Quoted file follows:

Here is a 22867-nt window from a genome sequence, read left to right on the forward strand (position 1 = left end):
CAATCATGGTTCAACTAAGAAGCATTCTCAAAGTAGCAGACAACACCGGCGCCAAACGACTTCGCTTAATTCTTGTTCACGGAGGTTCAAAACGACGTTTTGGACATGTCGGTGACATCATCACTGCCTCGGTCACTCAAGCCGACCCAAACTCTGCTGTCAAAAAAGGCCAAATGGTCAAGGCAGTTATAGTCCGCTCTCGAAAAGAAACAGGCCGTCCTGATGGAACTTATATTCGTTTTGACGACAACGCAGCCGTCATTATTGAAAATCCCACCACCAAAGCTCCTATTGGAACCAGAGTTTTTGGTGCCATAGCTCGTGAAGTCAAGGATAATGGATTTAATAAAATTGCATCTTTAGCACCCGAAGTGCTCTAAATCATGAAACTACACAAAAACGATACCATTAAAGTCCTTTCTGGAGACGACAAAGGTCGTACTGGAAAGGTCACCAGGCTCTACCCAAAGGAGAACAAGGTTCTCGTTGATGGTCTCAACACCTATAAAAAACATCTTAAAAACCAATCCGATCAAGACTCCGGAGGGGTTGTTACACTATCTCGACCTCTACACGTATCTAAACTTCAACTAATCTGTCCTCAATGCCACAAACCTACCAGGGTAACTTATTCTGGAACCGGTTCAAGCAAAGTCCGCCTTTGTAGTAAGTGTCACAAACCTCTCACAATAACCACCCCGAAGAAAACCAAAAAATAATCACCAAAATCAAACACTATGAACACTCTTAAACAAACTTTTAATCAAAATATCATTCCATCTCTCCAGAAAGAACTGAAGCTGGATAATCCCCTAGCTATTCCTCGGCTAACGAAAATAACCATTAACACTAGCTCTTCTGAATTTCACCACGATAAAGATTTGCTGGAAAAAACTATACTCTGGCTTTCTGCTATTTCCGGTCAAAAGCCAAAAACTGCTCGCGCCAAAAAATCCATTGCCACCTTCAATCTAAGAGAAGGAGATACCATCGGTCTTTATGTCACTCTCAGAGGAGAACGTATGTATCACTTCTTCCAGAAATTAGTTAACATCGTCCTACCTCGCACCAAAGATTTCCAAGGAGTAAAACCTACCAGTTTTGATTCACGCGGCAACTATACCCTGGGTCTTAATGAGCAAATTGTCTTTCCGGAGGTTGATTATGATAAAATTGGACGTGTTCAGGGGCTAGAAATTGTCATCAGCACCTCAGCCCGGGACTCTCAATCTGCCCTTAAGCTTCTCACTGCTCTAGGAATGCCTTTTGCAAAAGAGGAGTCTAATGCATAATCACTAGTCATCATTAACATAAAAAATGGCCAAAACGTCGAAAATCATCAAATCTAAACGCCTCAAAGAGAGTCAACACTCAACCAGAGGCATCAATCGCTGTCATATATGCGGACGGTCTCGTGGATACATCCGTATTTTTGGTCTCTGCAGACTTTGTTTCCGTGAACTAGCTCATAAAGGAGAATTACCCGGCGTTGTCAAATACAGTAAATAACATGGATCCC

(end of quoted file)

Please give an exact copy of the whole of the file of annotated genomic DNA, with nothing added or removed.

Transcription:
Here is a 22867-nt window from a genome sequence, read left to right on the forward strand (position 1 = left end):
CAATCATGGTTCAACTAAGAAGCATTCTCAAAGTAGCAGACAACACCGGCGCCAAACGACTTCGCTTAATTCTTGTTCACGGAGGTTCAAAACGACGTTTTGGACATGTCGGTGACATCATCACTGCCTCGGTCACTCAAGCCGACCCAAACTCTGCTGTCAAAAAAGGCCAAATGGTCAAGGCAGTTATAGTCCGCTCTCGAAAAGAAACAGGCCGTCCTGATGGAACTTATATTCGTTTTGACGACAACGCAGCCGTCATTATTGAAAATCCCACCACCAAAGCTCCTATTGGAACCAGAGTTTTTGGTGCCATAGCTCGTGAAGTCAAGGATAATGGATTTAATAAAATTGCATCTTTAGCACCCGAAGTGCTCTAAATCATGAAACTACACAAAAACGATACCATTAAAGTCCTTTCTGGAGACGACAAAGGTCGTACTGGAAAGGTCACCAGGCTCTACCCAAAGGAGAACAAGGTTCTCGTTGATGGTCTCAACACCTATAAAAAACATCTTAAAAACCAATCCGATCAAGACTCCGGAGGGGTTGTTACACTATCTCGACCTCTACACGTATCTAAACTTCAACTAATCTGTCCTCAATGCCACAAACCTACCAGGGTAACTTATTCTGGAACCGGTTCAAGCAAAGTCCGCCTTTGTAGTAAGTGTCACAAACCTCTCACAATAACCACCCCGAAGAAAACCAAAAAATAATCACCAAAATCAAACACTATGAACACTCTTAAACAAACTTTTAATCAAAATATCATTCCATCTCTCCAGAAAGAACTGAAGCTGGATAATCCCCTAGCTATTCCTCGGCTAACGAAAATAACCATTAACACTAGCTCTTCTGAATTTCACCACGATAAAGATTTGCTGGAAAAAACTATACTCTGGCTTTCTGCTATTTCCGGTCAAAAGCCAAAAACTGCTCGCGCCAAAAAATCCATTGCCACCTTCAATCTAAGAGAAGGAGATACCATCGGTCTTTATGTCACTCTCAGAGGAGAACGTATGTATCACTTCTTCCAGAAATTAGTTAACATCGTCCTACCTCGCACCAAAGATTTCCAAGGAGTAAAACCTACCAGTTTTGATTCACGCGGCAACTATACCCTGGGTCTTAATGAGCAAATTGTCTTTCCGGAGGTTGATTATGATAAAATTGGACGTGTTCAGGGGCTAGAAATTGTCATCAGCACCTCAGCCCGGGACTCTCAATCTGCCCTTAAGCTTCTCACTGCTCTAGGAATGCCTTTTGCAAAAGAGGAGTCTAATGCATAATCACTAGTCATCATTAACATAAAAAATGGCCAAAACGTCGAAAATCATCAAATCTAAACGCCTCAAAGAGAGTCAACACTCAACCAGAGGCATCAATCGCTGTCATATATGCGGACGGTCTCGTGGATACATCCGTATTTTTGGTCTCTGCAGACTTTGTTTCCGTGAACTAGCTCATAAAGGAGAATTACCCGGCGTTGTCAAATACAGTAAATAACATGGATCCC